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Chicago wellness program all cost and no savings?

Chicago wellness program all cost and no savings?

Chicago Mayor Rahm Emanuel's signature wellness initiative may be just a 90-pound weakling, the city's Inspector General Joe Ferguson is suggesting.

In a report issued Tuesday, the city's watchdog said there are “serious questions” about whether the much-promoted program, which aims to get city workers to shape up or pay more, actually has accomplished much except to spend money.

“While the city spent nearly $10.5 million in taxpayer resources from 2012 to 2014 to improve employee health and reduce health care costs through (the program), the city has not formally assessed the program's impact in either area and, at present has no plans to do so,” Mr. Ferguson said. With national research mixed on the subject, the city needs to set up “specific performance measurements and analysis” to find out.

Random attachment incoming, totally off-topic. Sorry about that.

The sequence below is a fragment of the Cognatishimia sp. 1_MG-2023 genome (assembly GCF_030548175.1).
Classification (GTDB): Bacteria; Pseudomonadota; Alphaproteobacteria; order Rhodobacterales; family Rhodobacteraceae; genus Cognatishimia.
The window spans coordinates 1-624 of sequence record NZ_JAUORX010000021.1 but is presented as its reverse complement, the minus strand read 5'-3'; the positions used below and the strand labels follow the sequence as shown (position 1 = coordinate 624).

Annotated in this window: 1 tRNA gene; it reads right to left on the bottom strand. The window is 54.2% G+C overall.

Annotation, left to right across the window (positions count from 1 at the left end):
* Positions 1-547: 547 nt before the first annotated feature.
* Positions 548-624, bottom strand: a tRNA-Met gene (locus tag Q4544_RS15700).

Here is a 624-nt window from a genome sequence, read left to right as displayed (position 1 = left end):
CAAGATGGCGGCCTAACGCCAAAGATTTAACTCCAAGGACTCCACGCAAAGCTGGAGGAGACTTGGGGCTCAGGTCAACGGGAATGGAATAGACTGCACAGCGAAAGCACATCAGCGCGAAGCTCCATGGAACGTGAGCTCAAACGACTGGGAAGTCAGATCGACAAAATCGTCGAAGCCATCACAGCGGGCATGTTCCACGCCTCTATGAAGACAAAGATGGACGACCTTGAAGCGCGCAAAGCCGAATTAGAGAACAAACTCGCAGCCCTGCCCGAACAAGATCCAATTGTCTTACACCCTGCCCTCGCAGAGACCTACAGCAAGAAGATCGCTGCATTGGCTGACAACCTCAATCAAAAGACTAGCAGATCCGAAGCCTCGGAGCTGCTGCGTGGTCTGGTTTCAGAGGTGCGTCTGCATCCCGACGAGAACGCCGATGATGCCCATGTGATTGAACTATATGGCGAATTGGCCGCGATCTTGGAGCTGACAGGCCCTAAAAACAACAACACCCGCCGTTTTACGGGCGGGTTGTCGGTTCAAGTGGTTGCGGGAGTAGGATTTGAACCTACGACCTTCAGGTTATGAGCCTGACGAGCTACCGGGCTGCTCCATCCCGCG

Under policies implemented by Mayor Emanuel, workers have to participate in Chicago Lives Healthy screenings, counseling and health activities or pay an extra $50 a month for their health insurance. Not surprising, 85% of benefits-eligible workers and dependents have signed up.

But no formal measure of success has been adopted, Mr. Ferguson wrote, and the city's health care tab keeps rising.

“In fact, despite a 19% decrease in its workforce between 2004 and 2013 (41,550 to 33,554 full-time equivalents), the city incurred a 43% increase in health care costs.”

The city's current $24 million contract with American Healthways Services L.L.C. a Franklin, Tennessee firm that runs the program, is due to expire at the end of the year. The company had received just under $10.5 million from the city through 2014.

Says the city, in an emailed statement: “We agree that the city must be vigilant in its stewardship of taxpayer resources and are always striving for efficiency, cost reduction and program improvements. And while participation is one metric to measure the program, ultimately we would like individual progress — in quitting smoking or becoming more healthy — to serve as a measurement as well. ...There is no question that all of our programs taken together have been effective at providing coordinated and integrated care ensuring better health at a lower cost.”

Greg Hinz writes for Crain's Chicago Business, a sister publication of Business Insurance.

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